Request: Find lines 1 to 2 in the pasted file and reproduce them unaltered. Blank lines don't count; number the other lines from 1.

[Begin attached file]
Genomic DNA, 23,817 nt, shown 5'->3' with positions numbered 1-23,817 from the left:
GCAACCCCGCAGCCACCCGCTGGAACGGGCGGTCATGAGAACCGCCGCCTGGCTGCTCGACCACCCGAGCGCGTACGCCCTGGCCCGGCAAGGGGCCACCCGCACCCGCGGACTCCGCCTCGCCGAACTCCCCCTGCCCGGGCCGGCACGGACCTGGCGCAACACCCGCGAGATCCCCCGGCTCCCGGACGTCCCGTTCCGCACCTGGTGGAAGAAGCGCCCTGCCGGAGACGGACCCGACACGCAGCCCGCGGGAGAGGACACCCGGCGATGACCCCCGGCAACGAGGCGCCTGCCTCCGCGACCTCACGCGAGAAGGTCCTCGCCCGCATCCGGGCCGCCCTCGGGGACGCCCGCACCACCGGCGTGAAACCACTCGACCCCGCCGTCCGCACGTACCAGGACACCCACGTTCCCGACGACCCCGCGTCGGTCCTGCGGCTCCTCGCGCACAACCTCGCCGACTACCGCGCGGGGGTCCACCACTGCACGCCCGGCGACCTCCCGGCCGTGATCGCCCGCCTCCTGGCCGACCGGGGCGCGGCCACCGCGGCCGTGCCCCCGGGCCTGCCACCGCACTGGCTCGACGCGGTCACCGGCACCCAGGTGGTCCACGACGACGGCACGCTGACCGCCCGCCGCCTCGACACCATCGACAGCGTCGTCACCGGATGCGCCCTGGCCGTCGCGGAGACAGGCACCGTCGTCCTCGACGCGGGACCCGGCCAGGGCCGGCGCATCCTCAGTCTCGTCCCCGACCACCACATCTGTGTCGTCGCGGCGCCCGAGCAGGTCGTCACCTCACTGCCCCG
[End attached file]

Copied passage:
Genomic DNA, 23,817 nt, shown 5'->3' with positions numbered 1-23,817 from the left:
GCAACCCCGCAGCCACCCGCTGGAACGGGCGGTCATGAGAACCGCCGCCTGGCTGCTCGACCACCCGAGCGCGTACGCCCTGGCCCGGCAAGGGGCCACCCGCACCCGCGGACTCCGCCTCGCCGAACTCCCCCTGCCCGGGCCGGCACGGACCTGGCGCAACACCCGCGAGATCCCCCGGCTCCCGGACGTCCCGTTCCGCACCTGGTGGAAGAAGCGCCCTGCCGGAGACGGACCCGACACGCAGCCCGCGGGAGAGGACACCCGGCGATGACCCCCGGCAACGAGGCGCCTGCCTCCGCGACCTCACGCGAGAAGGTCCTCGCCCGCATCCGGGCCGCCCTCGGGGACGCCCGCACCACCGGCGTGAAACCACTCGACCCCGCCGTCCGCACGTACCAGGACACCCACGTTCCCGACGACCCCGCGTCGGTCCTGCGGCTCCTCGCGCACAACCTCGCCGACTACCGCGCGGGGGTCCACCACTGCACGCCCGGCGACCTCCCGGCCGTGATCGCCCGCCTCCTGGCCGACCGGGGCGCGGCCACCGCGGCCGTGCCCCCGGGCCTGCCACCGCACTGGCTCGACGCGGTCACCGGCACCCAGGTGGTCCACGACGACGGCACGCTGACCGCCCGCCGCCTCGACACCATCGACAGCGTCGTCACCGGATGCGCCCTGGCCGTCGCGGAGACAGGCACCGTCGTCCTCGACGCGGGACCCGGCCAGGGCCGGCGCATCCTCAGTCTCGTCCCCGACCACCACATCTGTGTCGTCGCGGCGCCCGAGCAGGTCGTCACCTCACTGCCCCG